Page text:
This hyper-media concentration that is occurring on the web is much much greater than has occurred in traditional media.

SaveTheInternet effectively endorses "digital socialism"

SaveTheInternet and net neutrality proponents are losing their populist message discipline, and starting to show their true philosphical colors in blatantly calling for what is effectively "digital socialism."

Andrew Rasiej, the founder of The Personal Democracy Forum, challenged Presidential candidates to become the next "Tech President" in a recent blogpost. It's important to note that his views are mainstream in the net neutrality movement as evidenced by the hearty endorsement they received by SaveTheInternet and by Wired Magazine Blog.

Broadband mapping is a transparent pro-regulation policy scheme

I personally think the Markey proposal to spend $36 million for a "national broadband map" is a monumental waste of taxpayer money and really bad "policy".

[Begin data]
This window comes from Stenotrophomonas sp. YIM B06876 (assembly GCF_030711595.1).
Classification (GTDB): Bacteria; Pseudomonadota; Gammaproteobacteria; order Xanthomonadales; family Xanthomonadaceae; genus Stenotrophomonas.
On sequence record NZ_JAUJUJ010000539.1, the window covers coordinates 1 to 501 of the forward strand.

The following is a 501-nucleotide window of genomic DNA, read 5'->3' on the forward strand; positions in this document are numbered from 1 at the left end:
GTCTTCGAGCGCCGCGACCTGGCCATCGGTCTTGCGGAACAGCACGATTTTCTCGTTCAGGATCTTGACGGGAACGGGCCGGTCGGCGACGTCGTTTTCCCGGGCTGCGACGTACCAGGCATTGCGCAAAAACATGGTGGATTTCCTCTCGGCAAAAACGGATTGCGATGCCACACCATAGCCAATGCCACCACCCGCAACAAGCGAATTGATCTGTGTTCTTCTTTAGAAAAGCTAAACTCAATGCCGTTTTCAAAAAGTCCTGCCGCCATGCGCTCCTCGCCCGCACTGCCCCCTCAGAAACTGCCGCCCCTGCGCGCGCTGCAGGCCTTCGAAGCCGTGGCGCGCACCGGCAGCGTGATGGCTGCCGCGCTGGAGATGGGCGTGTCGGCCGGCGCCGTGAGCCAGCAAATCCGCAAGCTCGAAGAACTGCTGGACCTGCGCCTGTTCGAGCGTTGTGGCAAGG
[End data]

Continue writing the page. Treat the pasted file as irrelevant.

• We don't have even a "national" broadband problem, we have more broadband facilities based competition and investment than any nation in the world.
  • We may have a rural broadband lag, and if a map is needed at all it could only be justified for rural areas and it would only cost a fraction of the $36m.
  • If Chairman Markey proposed a rural broadband map I would be much more muted in my criticism.

However, there is a not so hidden agenda lurking here.

  • A "national" broadband map is a transparent political scheme to re-define the issue so pro-regulation and pro-net neutrality proponents can define away "competition" and current policy success with a stroke of a pen.
  • If they can define away satellite and the 5 national wireless providers as broadband competitors, they can smugly say "I told you so" broadband is really a monopoly/duopoly and declare  competition policy a failure!
  • Then they could have a policy basis for mandating net regulation, subsidies and net neutrality!

The reason they want a national broadband policy is that they want a one-size-fits-all national policy like net neutrality which ensures everyone gets the same broadband service regardless of different needs, wants or means.